So you’ve created a basic IoT prototype. What now?

One common request I see from clients is the need to monitor and control their device through a cloud interface. I’m working on a number of projects right now with companies that have legacy products that they want to modernise by connecting it to the cloud, and it’s easy to see why. They are looking for new ways to monitor their devices, remotely admin and control them if need be, and in a lot of cases develop a new advantage that they can use when making sales.

Over the last ten years there’s been a boom in IoT cloud services and the hardware that enables it has become easier to use then ever. Today I want to run through some of the tech platforms that can help you to do this and help you get started.

Blynk

Blynk offers an off the shelf solution to put together an app that can let you communicate with IoT devices, enabling a developer to easily and quickly put together an app that lets them remotely monitor and control what they’ve been working on.

If what you’re looking for is a phone app that can control a small number of devices, Blynk is perfect.

You can find a getting started guide for it here, and it’s as simple as downloading an app and installing a library.

Positives:

  • Simple to use, with an intuitive WYSIWYG editor through their app
  • Well supported, with a wide range of hardware platforms explicitly covered. In my experience working with other IoT platforms is as simple as setting up a webhook.
  • The paid tiers offer a wide range of options for scaling up, including the conversion to a web app and whitelabelling of the service.

Negatives:

  • You’re limited with what you can do for free, with the platform using a microtransaction model for adding UI elements to your dashboard. They aren’t terribly expensive, but it does add up over multiple projects.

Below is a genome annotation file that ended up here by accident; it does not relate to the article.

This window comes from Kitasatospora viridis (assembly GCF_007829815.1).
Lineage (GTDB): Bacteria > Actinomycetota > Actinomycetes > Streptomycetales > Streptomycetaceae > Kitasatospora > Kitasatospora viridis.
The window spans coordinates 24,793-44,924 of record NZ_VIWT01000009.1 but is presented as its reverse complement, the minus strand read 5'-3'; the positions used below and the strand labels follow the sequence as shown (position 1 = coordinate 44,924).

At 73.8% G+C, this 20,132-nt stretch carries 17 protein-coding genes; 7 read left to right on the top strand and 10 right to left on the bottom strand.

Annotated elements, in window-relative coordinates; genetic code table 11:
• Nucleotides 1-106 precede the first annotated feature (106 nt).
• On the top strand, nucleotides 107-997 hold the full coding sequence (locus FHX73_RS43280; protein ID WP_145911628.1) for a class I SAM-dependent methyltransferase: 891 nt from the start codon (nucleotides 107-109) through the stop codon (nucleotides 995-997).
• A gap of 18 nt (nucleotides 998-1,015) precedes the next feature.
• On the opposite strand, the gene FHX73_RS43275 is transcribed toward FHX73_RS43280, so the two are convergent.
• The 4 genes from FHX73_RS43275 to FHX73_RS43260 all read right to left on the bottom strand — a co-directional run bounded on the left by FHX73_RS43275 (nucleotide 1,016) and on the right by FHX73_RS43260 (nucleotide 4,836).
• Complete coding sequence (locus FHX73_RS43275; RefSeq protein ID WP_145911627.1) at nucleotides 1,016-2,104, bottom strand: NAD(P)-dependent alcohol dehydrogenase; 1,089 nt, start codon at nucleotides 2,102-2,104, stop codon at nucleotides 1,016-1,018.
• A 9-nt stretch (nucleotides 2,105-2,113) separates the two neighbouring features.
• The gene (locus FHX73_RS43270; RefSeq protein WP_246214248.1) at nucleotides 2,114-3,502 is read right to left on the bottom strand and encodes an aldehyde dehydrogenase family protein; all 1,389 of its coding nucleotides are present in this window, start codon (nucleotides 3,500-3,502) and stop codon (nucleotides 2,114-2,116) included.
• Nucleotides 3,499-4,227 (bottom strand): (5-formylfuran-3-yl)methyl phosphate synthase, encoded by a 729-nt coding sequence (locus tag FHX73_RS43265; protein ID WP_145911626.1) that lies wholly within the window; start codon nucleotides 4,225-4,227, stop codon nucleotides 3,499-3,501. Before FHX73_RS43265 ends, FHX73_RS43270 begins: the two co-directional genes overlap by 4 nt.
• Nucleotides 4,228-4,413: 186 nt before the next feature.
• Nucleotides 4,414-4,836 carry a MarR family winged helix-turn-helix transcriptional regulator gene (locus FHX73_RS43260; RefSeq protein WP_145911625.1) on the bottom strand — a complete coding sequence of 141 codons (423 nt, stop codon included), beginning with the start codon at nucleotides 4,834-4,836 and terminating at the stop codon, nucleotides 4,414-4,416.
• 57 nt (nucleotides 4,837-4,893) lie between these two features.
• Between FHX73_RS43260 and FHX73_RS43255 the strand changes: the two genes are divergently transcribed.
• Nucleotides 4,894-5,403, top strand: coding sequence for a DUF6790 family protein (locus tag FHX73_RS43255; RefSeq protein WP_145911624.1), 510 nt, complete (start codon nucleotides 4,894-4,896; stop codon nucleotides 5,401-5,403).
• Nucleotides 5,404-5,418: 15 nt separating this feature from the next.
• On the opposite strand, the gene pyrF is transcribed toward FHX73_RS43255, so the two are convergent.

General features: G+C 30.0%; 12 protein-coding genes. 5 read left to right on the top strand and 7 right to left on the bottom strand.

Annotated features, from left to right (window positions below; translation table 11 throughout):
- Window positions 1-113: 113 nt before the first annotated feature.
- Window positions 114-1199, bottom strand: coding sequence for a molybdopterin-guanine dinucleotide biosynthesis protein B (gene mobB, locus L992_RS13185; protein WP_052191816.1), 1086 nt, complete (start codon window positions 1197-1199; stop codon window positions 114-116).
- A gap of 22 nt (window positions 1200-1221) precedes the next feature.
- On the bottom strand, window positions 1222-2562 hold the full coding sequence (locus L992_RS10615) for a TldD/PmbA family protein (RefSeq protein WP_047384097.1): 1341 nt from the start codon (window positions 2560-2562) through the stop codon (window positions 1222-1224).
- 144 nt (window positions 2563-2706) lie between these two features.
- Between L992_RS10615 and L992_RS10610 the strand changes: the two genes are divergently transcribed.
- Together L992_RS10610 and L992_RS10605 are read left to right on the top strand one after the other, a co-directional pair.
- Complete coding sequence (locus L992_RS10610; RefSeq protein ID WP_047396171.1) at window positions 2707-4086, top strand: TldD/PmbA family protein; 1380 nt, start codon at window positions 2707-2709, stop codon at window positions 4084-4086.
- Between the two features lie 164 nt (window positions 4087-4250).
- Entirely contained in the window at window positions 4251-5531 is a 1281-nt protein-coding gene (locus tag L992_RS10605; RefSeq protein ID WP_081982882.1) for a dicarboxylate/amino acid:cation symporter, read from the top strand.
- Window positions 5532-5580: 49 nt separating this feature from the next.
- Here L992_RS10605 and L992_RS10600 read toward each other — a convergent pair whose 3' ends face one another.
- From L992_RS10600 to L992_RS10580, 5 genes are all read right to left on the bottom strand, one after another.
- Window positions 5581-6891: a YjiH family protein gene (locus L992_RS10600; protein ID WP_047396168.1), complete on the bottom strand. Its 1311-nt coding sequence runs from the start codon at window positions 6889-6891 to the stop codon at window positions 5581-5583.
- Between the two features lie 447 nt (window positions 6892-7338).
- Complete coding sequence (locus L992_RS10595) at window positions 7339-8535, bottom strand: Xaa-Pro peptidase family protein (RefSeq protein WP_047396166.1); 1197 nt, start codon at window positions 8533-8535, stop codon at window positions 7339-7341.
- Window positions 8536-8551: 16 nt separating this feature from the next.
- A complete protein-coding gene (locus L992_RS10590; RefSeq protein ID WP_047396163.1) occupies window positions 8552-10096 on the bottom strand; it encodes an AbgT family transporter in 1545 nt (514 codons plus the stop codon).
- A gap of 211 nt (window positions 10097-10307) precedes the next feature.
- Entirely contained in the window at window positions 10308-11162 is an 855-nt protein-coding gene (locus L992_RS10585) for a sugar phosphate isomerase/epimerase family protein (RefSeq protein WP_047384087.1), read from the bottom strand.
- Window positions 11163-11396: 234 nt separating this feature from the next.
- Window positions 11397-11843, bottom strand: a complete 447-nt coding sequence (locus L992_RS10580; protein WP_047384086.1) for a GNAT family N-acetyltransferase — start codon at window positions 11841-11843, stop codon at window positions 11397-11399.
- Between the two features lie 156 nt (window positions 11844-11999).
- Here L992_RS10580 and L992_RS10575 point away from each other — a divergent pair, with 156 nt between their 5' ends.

• Not every feature is available on their free tier.

Azure IoT Central

Azure’s solution is built on top of their currently existing IoT features, consolidating them all into one webapp interface.

I tend to recommend this platform for clients that are looking for something that can monitor and control a large number of devices, and is well suited in my experience for mass industrial use.

Positives:

  • The free tier covers all of the available features for the platform, with costs only coming up when the number of devices in use go above a set limit.
  • Easier control and analysis over a wide range of devices.

Negatives:

  • You have less control over the UI elements.
  • Compared to Blynk it’s harder to use, and in my experience harder to integrate with most hardware platforms.

If you aren’t interested in using either of these, or if you are interested in something with a bit more flexibility, then Microsoft and Amazon both offer a variety of cloud services that can help you. Although I couldn’t find an all in one solution like the others discussed above, I’ve used AWS’s Cloudwatch logging service to monitor various devices in the field successfully.

Good luck, and happy making. If you’re interested in discussing what you’re working on, feel free to contact me.

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